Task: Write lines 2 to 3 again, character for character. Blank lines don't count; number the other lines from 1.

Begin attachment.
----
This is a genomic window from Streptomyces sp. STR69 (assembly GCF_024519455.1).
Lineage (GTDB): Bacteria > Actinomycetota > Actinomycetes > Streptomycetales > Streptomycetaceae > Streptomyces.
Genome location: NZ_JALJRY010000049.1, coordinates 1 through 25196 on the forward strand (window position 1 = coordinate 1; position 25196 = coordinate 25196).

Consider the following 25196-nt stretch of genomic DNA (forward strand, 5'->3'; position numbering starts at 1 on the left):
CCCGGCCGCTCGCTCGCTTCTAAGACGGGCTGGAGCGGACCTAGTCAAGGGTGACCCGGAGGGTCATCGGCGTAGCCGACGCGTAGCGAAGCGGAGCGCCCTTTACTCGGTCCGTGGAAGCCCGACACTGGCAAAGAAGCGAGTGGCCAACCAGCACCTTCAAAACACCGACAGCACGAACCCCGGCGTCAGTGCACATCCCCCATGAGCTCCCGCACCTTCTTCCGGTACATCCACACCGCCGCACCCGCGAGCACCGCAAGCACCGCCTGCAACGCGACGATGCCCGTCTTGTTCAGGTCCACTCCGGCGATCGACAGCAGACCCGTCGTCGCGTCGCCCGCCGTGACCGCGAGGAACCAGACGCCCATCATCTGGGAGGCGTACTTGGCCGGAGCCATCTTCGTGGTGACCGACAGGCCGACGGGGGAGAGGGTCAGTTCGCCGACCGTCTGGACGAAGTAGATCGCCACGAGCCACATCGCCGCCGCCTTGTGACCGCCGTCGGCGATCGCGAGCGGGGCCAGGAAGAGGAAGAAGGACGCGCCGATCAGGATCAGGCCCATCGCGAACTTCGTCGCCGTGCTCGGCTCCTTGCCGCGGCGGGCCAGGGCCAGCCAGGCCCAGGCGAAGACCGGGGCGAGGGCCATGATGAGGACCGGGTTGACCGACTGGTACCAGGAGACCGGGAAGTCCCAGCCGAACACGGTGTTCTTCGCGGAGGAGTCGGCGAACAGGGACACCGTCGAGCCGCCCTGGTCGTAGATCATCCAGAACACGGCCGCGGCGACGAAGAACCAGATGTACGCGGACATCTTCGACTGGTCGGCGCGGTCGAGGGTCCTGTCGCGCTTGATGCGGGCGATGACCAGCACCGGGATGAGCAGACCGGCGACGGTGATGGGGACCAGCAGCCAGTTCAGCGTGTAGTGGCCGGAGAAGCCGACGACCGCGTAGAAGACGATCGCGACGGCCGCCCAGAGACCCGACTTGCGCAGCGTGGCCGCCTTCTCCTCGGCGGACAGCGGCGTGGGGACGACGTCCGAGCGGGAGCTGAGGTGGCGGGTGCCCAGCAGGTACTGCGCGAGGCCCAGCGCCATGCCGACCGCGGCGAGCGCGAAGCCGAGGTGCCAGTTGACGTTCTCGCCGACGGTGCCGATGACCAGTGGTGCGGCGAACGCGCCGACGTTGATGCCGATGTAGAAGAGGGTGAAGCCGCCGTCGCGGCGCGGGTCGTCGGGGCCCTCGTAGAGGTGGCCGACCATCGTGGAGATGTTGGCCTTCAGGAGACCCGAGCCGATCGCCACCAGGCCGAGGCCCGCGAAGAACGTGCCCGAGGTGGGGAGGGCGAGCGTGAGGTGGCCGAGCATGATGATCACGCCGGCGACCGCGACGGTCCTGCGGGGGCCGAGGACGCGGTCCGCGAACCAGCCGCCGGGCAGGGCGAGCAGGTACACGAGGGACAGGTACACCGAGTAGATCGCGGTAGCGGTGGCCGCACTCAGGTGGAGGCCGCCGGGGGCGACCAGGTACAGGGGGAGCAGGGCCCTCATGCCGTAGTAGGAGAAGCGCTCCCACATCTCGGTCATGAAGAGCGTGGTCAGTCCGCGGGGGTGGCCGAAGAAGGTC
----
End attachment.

Lineage (GTDB): Bacteria > Actinomycetota > Actinomycetes > Streptomycetales > Streptomycetaceae > Streptomyces.
Genome location: NZ_JALJRY010000049.1, coordinates 1 through 25196 on the forward strand (window position 1 = coordinate 1; position 25196 = coordinate 25196).